A right-to-repair bill filed in the Delaware General Assembly would require companies such as Apple and John Deere to provide manufacturer parts to fix their products outside of their own stores.
House Bill 41, filed by Ruth Briggs King, R-Georgetown and Long Neck, would give individuals and small businesses access to technical parts needed to repair digital devices.
That will enable consumers to save money by repairing expensive technology instead of just replacing it, and it will mean fewer things like phones and televisions end up landfills, Briggs King said.
Matt Kilic, owner of Rehoboth Beach Phone Repair, said many of his customers bring in a device with a cracked screen. Sometimes, the devices need hardware and software repairs.
He has to tell them that he can repair the phone, but likely will need to use similar, non-brand parts.
That doesn’t worry most people, he said, because his company can do the repairs more cheaply than taking it to a company store.
Otherwise, the phone owners would have to travel two hours to an official Apple store, such as the one at Christiana Mall, and pay $300 to have a cracked screen fixed. He charges $100.
“There is a big market, and we can usually find the parts we need,” Kilic said.
Need for right-to-repair
Briggs King said her right-to-repair bill can be critical for those who use farm or medical equipment, including tractors and ventilators.
During the COVID-19 pandemic, she said a constituent told her she needed to repair her ventilator. The company providing it would not repair it, so the woman was forced to spend $15,000 for a new ventilator.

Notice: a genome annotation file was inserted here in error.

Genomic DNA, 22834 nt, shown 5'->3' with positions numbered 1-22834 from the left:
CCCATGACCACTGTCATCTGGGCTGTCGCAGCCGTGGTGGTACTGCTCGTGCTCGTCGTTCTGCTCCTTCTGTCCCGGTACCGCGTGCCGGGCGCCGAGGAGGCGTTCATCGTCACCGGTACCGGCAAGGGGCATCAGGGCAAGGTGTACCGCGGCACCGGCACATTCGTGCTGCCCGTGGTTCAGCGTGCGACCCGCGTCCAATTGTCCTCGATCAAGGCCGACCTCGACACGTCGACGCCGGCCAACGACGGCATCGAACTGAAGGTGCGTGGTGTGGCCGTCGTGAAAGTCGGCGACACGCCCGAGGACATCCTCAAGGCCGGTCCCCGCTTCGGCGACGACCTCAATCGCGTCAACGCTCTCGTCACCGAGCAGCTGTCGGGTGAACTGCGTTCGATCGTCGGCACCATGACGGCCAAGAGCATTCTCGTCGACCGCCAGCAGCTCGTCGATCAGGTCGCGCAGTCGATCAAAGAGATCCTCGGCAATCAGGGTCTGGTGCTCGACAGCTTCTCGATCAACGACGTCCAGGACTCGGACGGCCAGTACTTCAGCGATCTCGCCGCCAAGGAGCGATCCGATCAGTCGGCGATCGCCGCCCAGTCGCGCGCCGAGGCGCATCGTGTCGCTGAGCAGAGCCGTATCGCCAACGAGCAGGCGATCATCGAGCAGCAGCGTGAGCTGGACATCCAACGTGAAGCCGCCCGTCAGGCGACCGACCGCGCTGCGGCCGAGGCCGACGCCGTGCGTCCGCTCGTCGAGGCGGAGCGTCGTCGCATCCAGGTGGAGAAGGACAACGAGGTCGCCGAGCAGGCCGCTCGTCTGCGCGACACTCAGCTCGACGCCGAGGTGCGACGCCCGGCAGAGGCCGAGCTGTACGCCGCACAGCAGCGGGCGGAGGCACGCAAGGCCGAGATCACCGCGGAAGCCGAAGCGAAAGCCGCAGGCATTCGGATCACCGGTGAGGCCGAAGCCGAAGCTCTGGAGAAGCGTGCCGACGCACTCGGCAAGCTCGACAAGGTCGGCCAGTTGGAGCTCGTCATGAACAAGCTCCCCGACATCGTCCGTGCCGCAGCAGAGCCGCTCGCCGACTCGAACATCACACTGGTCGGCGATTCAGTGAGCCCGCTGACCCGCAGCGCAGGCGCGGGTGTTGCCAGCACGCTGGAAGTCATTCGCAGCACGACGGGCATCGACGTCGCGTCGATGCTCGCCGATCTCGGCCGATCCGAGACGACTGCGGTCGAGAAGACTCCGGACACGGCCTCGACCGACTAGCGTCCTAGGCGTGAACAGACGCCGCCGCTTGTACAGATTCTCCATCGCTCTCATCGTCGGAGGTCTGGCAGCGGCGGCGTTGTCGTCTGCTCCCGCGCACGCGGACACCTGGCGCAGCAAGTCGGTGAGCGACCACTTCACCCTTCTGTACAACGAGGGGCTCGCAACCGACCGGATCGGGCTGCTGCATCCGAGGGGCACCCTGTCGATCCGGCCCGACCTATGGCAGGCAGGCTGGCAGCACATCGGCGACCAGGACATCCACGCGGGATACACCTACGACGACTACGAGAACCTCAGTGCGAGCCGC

“I’ve heard from farmers who have had a terrible time … trying to fix newer equipment that has technology in it,” King said. “They can find the problem, but then aren’t able to fix it.”
Briggs King says companies like John Deere and Apple copyright their parts because they want to be the only ones who can repair equipment.
“Delays in repairs can cost farmers a crop,” she said. “Especially in our area, it is hard to access repair shops.”
Around the country, about 26 similar bills are expected to be filed in state legislatures because of the right-to-repair movement.
Briggs King filed a similar bill last year, and it passed through a committee hearing to the House floor, but was never brought up on the Democratic-controlled House agenda.
Efforts were unsuccessful to get a comment about the bill from House Democratic caucus members or staffers.
“We really need to do something,” King said. “This bill is good for consumers and businesses.”
Most Americans used to get their televisions fixed when something went wrong, she pointed out.
Go to a landfill or recycling center today “and you’ll see piles of televisions.”
It’s easier to buy a new set, meaning a lot of electronics end up in landfills.
“It is limiting businesses in Delaware because they cannot get the parts or the tools to fix electronic devices,” King said.
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Massachusetts was the first to pass right-to-repair legislation. That state’s first bill focused on automotive repair, allowing car repair shops to have improved access to parts.
New York passed a digital right-to-repair law in December 2022. The bill Gov. Kathy Hochul signed into law included amendments made because of concerns about “safety and security.”
New Jersey is among the other states taking up the digital right-to-repair legislation.
The first version of the legislation was introduced last year by Deputy Speaker Assemblyman Paul D. Moriarty, D-Turnersville and Laurel Springs.
It didn’t make it out of committee, but Moriarty is expected to file another version this year.
Briggs King hopes House representatives will discuss the bill during the early part of this year’s session, which began today with everyone being sworn into office.
“I am hopeful we will get this bill out of committee and onto the floor where we can have a good debate and make things work for the people,” King said.
To learn more about the right-to-repair issue and legislation, go to repair.org.
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